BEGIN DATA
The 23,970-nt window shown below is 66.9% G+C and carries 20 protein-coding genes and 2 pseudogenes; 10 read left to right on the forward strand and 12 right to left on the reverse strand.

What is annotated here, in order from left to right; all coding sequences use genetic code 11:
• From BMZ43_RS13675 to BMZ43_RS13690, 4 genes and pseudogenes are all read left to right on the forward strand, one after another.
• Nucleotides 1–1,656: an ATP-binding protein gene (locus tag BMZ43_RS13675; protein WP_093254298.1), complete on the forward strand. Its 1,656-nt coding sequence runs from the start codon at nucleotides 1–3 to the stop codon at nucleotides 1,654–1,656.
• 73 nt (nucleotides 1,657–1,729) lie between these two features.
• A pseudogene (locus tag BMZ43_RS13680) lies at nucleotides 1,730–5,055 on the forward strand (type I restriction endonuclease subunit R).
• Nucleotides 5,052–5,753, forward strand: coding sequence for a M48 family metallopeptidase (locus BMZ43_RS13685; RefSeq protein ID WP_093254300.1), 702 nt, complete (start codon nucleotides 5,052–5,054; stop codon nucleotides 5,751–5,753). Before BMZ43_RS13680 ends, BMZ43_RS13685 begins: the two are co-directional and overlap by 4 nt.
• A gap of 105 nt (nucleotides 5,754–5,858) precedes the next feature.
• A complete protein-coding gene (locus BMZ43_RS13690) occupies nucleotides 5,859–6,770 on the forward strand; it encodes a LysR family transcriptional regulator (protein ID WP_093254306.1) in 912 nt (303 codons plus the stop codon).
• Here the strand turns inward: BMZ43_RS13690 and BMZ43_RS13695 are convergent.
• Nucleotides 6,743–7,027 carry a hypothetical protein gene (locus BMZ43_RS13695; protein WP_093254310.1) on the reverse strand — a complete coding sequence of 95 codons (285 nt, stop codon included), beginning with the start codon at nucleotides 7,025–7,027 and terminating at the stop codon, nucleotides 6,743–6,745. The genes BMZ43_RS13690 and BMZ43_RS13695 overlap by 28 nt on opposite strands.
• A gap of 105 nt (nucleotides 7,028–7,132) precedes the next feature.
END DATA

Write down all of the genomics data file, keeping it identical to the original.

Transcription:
The 23,970-nt window shown below is 66.9% G+C and carries 20 protein-coding genes and 2 pseudogenes; 10 read left to right on the forward strand and 12 right to left on the reverse strand.

What is annotated here, in order from left to right; all coding sequences use genetic code 11:
• From BMZ43_RS13675 to BMZ43_RS13690, 4 genes and pseudogenes are all read left to right on the forward strand, one after another.
• Nucleotides 1–1,656: an ATP-binding protein gene (locus tag BMZ43_RS13675; protein WP_093254298.1), complete on the forward strand. Its 1,656-nt coding sequence runs from the start codon at nucleotides 1–3 to the stop codon at nucleotides 1,654–1,656.
• 73 nt (nucleotides 1,657–1,729) lie between these two features.
• A pseudogene (locus tag BMZ43_RS13680) lies at nucleotides 1,730–5,055 on the forward strand (type I restriction endonuclease subunit R).
• Nucleotides 5,052–5,753, forward strand: coding sequence for a M48 family metallopeptidase (locus BMZ43_RS13685; RefSeq protein ID WP_093254300.1), 702 nt, complete (start codon nucleotides 5,052–5,054; stop codon nucleotides 5,751–5,753). Before BMZ43_RS13680 ends, BMZ43_RS13685 begins: the two are co-directional and overlap by 4 nt.
• A gap of 105 nt (nucleotides 5,754–5,858) precedes the next feature.
• A complete protein-coding gene (locus BMZ43_RS13690) occupies nucleotides 5,859–6,770 on the forward strand; it encodes a LysR family transcriptional regulator (protein ID WP_093254306.1) in 912 nt (303 codons plus the stop codon).
• Here the strand turns inward: BMZ43_RS13690 and BMZ43_RS13695 are convergent.
• Nucleotides 6,743–7,027 carry a hypothetical protein gene (locus BMZ43_RS13695; protein WP_093254310.1) on the reverse strand — a complete coding sequence of 95 codons (285 nt, stop codon included), beginning with the start codon at nucleotides 7,025–7,027 and terminating at the stop codon, nucleotides 6,743–6,745. The genes BMZ43_RS13690 and BMZ43_RS13695 overlap by 28 nt on opposite strands.
• A gap of 105 nt (nucleotides 7,028–7,132) precedes the next feature.